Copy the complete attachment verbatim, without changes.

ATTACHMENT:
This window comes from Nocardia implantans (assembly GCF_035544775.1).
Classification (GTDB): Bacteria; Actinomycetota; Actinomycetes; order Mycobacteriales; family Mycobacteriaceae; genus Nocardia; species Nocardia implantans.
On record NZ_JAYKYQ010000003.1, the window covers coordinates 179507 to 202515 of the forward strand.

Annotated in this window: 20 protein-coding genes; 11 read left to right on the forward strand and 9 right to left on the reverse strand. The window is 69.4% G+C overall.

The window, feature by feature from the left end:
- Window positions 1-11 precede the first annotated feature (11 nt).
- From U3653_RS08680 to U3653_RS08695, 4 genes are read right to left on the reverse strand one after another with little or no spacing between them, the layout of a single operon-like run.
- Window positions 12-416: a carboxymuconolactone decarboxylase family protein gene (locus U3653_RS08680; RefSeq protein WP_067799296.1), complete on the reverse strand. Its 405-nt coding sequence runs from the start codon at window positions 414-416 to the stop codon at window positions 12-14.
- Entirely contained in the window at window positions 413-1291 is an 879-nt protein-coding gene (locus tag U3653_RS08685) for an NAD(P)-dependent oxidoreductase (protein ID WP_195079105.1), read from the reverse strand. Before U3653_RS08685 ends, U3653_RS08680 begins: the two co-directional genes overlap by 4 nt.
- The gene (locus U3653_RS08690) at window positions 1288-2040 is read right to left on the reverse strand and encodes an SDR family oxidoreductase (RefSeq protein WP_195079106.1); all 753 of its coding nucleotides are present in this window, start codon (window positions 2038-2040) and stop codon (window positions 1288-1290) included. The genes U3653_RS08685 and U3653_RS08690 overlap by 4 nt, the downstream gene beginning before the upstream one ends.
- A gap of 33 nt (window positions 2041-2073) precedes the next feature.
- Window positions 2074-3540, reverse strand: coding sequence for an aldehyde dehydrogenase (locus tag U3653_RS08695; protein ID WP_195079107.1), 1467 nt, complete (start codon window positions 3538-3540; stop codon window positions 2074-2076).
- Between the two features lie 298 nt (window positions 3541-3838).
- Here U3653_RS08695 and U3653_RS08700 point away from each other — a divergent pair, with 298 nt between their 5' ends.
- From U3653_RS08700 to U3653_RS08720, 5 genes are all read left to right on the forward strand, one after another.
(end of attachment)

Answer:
This window comes from Nocardia implantans (assembly GCF_035544775.1).
Classification (GTDB): Bacteria; Actinomycetota; Actinomycetes; order Mycobacteriales; family Mycobacteriaceae; genus Nocardia; species Nocardia implantans.
On record NZ_JAYKYQ010000003.1, the window covers coordinates 179507 to 202515 of the forward strand.

Annotated in this window: 20 protein-coding genes; 11 read left to right on the forward strand and 9 right to left on the reverse strand. The window is 69.4% G+C overall.

The window, feature by feature from the left end:
- Window positions 1-11 precede the first annotated feature (11 nt).
- From U3653_RS08680 to U3653_RS08695, 4 genes are read right to left on the reverse strand one after another with little or no spacing between them, the layout of a single operon-like run.
- Window positions 12-416: a carboxymuconolactone decarboxylase family protein gene (locus U3653_RS08680; RefSeq protein WP_067799296.1), complete on the reverse strand. Its 405-nt coding sequence runs from the start codon at window positions 414-416 to the stop codon at window positions 12-14.
- Entirely contained in the window at window positions 413-1291 is an 879-nt protein-coding gene (locus tag U3653_RS08685) for an NAD(P)-dependent oxidoreductase (protein ID WP_195079105.1), read from the reverse strand. Before U3653_RS08685 ends, U3653_RS08680 begins: the two co-directional genes overlap by 4 nt.
- The gene (locus U3653_RS08690) at window positions 1288-2040 is read right to left on the reverse strand and encodes an SDR family oxidoreductase (RefSeq protein WP_195079106.1); all 753 of its coding nucleotides are present in this window, start codon (window positions 2038-2040) and stop codon (window positions 1288-1290) included. The genes U3653_RS08685 and U3653_RS08690 overlap by 4 nt, the downstream gene beginning before the upstream one ends.
- A gap of 33 nt (window positions 2041-2073) precedes the next feature.
- Window positions 2074-3540, reverse strand: coding sequence for an aldehyde dehydrogenase (locus tag U3653_RS08695; protein ID WP_195079107.1), 1467 nt, complete (start codon window positions 3538-3540; stop codon window positions 2074-2076).
- Between the two features lie 298 nt (window positions 3541-3838).
- Here U3653_RS08695 and U3653_RS08700 point away from each other — a divergent pair, with 298 nt between their 5' ends.
- From U3653_RS08700 to U3653_RS08720, 5 genes are all read left to right on the forward strand, one after another.